As I argue in a new paper for the International Development Research Centre, we cannot simply focus on providing access to technology, jobs or skills. There are dangers that platforms and artificial intelligence may disguise discrimination in labour markets. If we want tech to serve the aim of correcting inequality in the economy, our starting point must be to identify the root causes. Policymakers must address discrimination embedded in the technology itself, and systems that perpetuate labor market discrimination. I offer three important considerations for any new technology-focused investments in the world of work.
First, remember a tool is not an end in itself
Policymakers must avoid excessive faith in the ability of tech to solve complex problems. Digital technologies are not a panacea for complex and systemic challenges of unemployment and underemployment. Investors in platforms for low-wage and marginalized workers need to ask whether these investments really provide more and better information to job-seekers. Some have argued that platforms reduce discrimination in labour markets. This is not inherently true, as evidence on discrimination in platforms like Uber and Airbnb have illustrated. Let’s recognize that platforms can facilitate and mask discrimination on the basis of gender, ethnicity, race, or migration status. Donors, investors and policymakers should insist on gendered power analysis around these kinds of interventions to ensure that any inherent inequities in design are addressed up front.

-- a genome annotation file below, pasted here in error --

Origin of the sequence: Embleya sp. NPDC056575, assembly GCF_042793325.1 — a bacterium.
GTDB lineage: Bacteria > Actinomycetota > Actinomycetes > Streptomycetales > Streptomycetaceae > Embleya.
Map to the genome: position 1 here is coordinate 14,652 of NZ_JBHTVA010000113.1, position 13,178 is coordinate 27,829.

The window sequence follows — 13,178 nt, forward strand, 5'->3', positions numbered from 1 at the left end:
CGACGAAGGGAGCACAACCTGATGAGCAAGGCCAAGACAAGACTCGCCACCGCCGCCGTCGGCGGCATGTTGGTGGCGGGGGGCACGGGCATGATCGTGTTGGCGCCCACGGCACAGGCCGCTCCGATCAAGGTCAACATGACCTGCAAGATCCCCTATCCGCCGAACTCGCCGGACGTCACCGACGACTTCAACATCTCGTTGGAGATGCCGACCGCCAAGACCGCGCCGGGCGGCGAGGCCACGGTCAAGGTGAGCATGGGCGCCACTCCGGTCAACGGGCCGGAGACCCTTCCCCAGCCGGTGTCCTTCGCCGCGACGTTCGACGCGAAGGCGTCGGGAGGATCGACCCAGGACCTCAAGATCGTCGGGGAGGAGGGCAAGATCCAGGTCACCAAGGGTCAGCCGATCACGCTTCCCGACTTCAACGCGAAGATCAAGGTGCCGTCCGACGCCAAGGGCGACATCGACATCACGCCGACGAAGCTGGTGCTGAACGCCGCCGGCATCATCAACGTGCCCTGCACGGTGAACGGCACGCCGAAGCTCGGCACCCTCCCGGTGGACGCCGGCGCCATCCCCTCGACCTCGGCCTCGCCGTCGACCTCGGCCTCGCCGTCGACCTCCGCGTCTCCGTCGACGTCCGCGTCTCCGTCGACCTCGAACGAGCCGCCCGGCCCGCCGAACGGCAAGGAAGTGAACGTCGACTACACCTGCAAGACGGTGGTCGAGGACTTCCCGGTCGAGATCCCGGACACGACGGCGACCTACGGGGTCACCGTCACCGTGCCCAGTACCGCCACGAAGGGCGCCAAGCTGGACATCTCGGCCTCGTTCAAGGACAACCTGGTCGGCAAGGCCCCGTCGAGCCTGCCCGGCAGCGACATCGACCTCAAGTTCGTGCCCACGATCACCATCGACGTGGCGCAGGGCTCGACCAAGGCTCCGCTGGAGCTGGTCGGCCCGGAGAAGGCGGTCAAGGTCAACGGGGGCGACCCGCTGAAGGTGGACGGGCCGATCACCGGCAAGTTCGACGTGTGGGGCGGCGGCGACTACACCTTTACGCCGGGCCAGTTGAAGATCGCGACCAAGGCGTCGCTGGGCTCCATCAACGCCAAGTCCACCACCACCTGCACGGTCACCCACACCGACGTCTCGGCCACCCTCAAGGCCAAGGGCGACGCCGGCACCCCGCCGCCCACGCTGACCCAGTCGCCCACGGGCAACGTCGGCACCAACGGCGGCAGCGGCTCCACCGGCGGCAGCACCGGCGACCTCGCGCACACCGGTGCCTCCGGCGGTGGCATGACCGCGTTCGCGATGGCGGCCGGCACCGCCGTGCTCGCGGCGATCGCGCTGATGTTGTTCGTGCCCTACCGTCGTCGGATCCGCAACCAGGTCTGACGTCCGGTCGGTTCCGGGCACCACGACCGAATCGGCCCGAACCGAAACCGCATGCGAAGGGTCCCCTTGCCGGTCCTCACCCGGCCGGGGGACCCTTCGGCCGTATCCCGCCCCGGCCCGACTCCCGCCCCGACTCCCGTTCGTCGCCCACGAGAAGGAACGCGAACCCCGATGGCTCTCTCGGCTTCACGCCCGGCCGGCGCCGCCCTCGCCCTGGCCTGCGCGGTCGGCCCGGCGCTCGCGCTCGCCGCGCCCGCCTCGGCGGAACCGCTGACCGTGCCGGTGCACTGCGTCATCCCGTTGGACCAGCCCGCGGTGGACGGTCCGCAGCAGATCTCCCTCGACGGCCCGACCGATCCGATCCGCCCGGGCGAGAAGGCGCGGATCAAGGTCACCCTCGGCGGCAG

Second, avoid over-reliance on individual empowerment